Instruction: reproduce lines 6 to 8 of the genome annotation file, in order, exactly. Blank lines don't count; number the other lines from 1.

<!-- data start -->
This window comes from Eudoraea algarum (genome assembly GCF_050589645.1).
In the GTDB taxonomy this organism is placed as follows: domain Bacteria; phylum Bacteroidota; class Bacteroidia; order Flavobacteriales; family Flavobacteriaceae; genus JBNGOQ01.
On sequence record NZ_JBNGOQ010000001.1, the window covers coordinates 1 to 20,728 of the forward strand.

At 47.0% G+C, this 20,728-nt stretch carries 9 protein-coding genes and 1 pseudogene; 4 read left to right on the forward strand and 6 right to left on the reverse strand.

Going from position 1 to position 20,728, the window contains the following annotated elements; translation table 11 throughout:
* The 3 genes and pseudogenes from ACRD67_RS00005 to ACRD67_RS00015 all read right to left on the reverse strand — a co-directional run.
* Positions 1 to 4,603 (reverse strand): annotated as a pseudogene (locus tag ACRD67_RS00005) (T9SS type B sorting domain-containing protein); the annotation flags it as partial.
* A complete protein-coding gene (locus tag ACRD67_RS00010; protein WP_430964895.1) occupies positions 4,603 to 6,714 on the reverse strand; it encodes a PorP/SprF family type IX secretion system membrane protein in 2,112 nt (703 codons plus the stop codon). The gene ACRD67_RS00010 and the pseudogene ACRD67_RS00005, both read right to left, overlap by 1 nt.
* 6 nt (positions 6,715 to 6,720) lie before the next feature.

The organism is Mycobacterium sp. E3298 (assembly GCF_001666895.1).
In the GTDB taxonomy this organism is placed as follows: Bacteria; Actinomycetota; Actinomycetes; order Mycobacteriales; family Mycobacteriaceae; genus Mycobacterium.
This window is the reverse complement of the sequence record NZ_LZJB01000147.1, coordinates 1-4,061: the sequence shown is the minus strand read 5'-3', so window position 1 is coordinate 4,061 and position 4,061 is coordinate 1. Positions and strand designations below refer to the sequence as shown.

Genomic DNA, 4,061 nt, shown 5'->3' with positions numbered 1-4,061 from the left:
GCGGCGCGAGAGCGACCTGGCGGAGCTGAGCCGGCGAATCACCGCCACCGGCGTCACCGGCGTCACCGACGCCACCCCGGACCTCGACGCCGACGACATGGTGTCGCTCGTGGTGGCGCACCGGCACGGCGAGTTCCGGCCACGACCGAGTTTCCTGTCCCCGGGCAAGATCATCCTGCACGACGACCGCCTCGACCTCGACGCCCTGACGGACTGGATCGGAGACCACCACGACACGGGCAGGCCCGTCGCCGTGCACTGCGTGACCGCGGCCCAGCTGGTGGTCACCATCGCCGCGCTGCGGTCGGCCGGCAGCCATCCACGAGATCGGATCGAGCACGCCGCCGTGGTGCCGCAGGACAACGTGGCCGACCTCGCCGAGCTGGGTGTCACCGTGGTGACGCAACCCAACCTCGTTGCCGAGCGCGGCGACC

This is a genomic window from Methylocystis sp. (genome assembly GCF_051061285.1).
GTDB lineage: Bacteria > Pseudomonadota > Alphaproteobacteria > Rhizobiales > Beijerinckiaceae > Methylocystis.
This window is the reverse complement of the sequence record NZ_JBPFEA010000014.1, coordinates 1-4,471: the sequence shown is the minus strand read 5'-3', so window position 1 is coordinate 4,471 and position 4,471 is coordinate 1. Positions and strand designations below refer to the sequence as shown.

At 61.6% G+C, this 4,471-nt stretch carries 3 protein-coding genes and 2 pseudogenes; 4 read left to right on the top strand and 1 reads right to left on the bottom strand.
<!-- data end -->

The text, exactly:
* The 3 genes and pseudogenes from ACRD67_RS00005 to ACRD67_RS00015 all read right to left on the reverse strand — a co-directional run.
* Positions 1 to 4,603 (reverse strand): annotated as a pseudogene (locus tag ACRD67_RS00005) (T9SS type B sorting domain-containing protein); the annotation flags it as partial.
* A complete protein-coding gene (locus tag ACRD67_RS00010; protein WP_430964895.1) occupies positions 4,603 to 6,714 on the reverse strand; it encodes a PorP/SprF family type IX secretion system membrane protein in 2,112 nt (703 codons plus the stop codon). The gene ACRD67_RS00010 and the pseudogene ACRD67_RS00005, both read right to left, overlap by 1 nt.